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Ethnobiology, socio-economics and management of mangrove forests: A review

By Bradley B. Walters, Patrik Rönnbäck, John M. Kovacs, Beatrice Crona, Syed Ainul Hussain, Ruchi Badola, Jurgenne H. Primavera, Edward Barbier and Farid Dahdouh-Guebas


There is growing research interest in the ethnobiology, socio-economics and management of mangrove forests. Coastal residents who use mangroves and their resources may have considerable botanical and ecological knowledgeable about these forests. A wide variety of forest products are harvested in mangroves, especially wood for fuel and construction, tannins and medicines. Although there are exceptions, mangrove forest products are typically harvested in a small-scale and selective manner, with harvesting efforts and impacts concentrated in stands that are closer to settlements and easiest to access (by land or by sea). Mangroves support diverse, local fisheries, and also provide critical nursery habitat and marine productivity which support wider commercial fisheries. These forests also provide valuable ecosystem services that benefit coastal communities, including coastal land stabilization and storm protection. The overlapping of marine and terrestrial resources in mangroves creates tenure ambiguities that complicate management and may induce conflict between competing interests. Mangroves have been cut and cleared extensively to make way for brackish water aquaculture and infrastructure development. More attention is now given to managing remaining forests sustainably and to restoring those degraded from past use. Recent advances in remotely sensed, geo-spatial monitoring provide opportunities for researchers and planners to better understand and improve the management of these unique forested wetlands.Brad Walters’ current research is funded by the Social Sciences and Humanities Research Council of Canada. Patrik Rönnbäck’s and Farid Dahdouh-Guebas’ research was funded by the EU (INCO-DC contract no. 510863). John Kovacs’ research is funded by the Natural Sciences and Engineering Research Council of Canada (249496-06). Jurgenne Primavera’s mangrove rehabilitation projects are funded by a grant from the Pew Fellowship program in Marine Conservation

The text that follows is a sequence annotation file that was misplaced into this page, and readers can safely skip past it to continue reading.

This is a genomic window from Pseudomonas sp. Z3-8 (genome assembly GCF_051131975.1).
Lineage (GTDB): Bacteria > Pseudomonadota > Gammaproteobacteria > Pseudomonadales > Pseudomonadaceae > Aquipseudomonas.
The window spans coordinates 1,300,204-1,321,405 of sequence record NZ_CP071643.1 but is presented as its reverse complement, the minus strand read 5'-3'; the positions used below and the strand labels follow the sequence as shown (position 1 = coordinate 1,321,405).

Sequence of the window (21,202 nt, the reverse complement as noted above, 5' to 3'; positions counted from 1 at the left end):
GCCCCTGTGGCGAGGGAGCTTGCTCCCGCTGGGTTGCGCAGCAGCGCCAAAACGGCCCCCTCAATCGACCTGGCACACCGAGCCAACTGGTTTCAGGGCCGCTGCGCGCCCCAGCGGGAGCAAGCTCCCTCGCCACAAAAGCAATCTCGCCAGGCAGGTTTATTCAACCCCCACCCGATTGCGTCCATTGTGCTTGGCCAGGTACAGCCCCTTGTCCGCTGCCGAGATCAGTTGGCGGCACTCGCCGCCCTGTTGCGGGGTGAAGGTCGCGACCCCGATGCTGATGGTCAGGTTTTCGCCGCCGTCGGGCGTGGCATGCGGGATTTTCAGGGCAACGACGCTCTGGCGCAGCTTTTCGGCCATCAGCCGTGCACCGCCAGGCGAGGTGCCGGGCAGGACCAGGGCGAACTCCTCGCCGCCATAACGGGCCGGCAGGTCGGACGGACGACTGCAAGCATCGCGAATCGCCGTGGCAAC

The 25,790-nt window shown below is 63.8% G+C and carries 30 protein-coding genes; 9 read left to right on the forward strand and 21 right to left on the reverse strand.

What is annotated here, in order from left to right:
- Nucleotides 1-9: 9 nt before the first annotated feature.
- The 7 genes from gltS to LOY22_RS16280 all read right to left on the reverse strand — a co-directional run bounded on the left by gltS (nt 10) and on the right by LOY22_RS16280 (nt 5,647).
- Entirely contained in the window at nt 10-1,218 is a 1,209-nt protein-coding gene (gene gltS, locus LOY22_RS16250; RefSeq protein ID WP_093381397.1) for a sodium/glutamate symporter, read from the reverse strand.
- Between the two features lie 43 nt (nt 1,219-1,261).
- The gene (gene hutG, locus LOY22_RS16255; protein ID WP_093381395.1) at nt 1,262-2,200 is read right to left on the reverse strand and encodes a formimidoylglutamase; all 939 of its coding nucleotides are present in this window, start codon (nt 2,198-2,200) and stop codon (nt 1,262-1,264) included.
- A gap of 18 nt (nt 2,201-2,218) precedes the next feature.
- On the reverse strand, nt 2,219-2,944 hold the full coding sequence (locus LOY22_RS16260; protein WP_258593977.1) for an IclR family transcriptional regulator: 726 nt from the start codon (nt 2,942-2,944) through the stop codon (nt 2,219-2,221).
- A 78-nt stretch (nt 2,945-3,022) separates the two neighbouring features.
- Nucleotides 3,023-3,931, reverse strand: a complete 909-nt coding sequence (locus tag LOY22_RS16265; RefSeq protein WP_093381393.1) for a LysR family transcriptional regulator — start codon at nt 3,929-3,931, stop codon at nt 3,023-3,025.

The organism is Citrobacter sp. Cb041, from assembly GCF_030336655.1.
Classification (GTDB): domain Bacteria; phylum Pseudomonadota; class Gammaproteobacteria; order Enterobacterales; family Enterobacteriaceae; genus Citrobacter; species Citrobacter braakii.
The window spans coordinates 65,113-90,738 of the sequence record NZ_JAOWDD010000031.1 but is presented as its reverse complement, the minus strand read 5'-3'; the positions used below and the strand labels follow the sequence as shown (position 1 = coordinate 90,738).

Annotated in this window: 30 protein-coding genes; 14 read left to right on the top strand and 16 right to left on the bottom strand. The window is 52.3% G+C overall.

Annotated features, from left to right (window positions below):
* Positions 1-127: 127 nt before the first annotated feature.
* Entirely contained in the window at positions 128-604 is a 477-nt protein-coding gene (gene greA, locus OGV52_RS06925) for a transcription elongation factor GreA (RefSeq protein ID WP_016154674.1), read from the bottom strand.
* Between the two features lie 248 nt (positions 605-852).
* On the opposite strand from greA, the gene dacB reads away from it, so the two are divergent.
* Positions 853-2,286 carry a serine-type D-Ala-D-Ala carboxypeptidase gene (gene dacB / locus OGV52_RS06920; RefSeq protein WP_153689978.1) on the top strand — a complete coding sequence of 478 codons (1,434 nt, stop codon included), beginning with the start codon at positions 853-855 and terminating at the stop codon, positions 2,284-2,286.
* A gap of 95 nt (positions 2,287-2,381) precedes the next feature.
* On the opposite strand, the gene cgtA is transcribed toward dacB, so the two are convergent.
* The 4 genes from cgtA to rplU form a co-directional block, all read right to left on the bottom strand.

Topics: Anthropogenic disturbance, Human ecology, Non-timber forest product, Economic valuation, Ecosystem service, Forest management, Biological settlement, Commercial fishing, Fishery management, Mangrove swamps, Mangroves, Marine aquaculture, Marine fisheries, Socioeconomic aspects, Man-induced effects, Economic analysis
Publisher: Elsevier
Year: 2012
DOI identifier: 10.1016/j.aquabot.2008.02.009
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